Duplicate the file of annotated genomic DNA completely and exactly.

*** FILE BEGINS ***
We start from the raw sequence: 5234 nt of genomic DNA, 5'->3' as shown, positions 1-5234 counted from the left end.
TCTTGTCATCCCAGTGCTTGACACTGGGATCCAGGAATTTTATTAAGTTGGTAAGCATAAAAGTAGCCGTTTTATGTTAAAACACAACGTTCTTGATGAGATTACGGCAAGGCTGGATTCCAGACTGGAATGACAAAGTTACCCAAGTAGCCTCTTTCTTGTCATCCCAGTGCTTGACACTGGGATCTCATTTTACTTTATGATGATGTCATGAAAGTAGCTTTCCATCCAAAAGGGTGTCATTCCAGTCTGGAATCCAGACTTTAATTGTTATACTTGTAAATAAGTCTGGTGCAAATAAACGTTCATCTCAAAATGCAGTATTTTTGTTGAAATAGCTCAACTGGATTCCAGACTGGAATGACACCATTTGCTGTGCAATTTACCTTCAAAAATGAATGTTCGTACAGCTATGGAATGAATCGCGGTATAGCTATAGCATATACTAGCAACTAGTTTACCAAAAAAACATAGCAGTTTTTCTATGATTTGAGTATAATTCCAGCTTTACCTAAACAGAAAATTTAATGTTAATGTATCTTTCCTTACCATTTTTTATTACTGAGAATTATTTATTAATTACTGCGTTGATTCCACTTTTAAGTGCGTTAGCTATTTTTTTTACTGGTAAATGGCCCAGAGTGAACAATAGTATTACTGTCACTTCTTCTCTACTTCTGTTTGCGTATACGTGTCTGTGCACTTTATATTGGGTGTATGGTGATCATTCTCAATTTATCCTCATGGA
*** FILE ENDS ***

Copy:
We start from the raw sequence: 5234 nt of genomic DNA, 5'->3' as shown, positions 1-5234 counted from the left end.
TCTTGTCATCCCAGTGCTTGACACTGGGATCCAGGAATTTTATTAAGTTGGTAAGCATAAAAGTAGCCGTTTTATGTTAAAACACAACGTTCTTGATGAGATTACGGCAAGGCTGGATTCCAGACTGGAATGACAAAGTTACCCAAGTAGCCTCTTTCTTGTCATCCCAGTGCTTGACACTGGGATCTCATTTTACTTTATGATGATGTCATGAAAGTAGCTTTCCATCCAAAAGGGTGTCATTCCAGTCTGGAATCCAGACTTTAATTGTTATACTTGTAAATAAGTCTGGTGCAAATAAACGTTCATCTCAAAATGCAGTATTTTTGTTGAAATAGCTCAACTGGATTCCAGACTGGAATGACACCATTTGCTGTGCAATTTACCTTCAAAAATGAATGTTCGTACAGCTATGGAATGAATCGCGGTATAGCTATAGCATATACTAGCAACTAGTTTACCAAAAAAACATAGCAGTTTTTCTATGATTTGAGTATAATTCCAGCTTTACCTAAACAGAAAATTTAATGTTAATGTATCTTTCCTTACCATTTTTTATTACTGAGAATTATTTATTAATTACTGCGTTGATTCCACTTTTAAGTGCGTTAGCTATTTTTTTTACTGGTAAATGGCCCAGAGTGAACAATAGTATTACTGTCACTTCTTCTCTACTTCTGTTTGCGTATACGTGTCTGTGCACTTTATATTGGGTGTATGGTGATCATTCTCAATTTATCCTCATGGA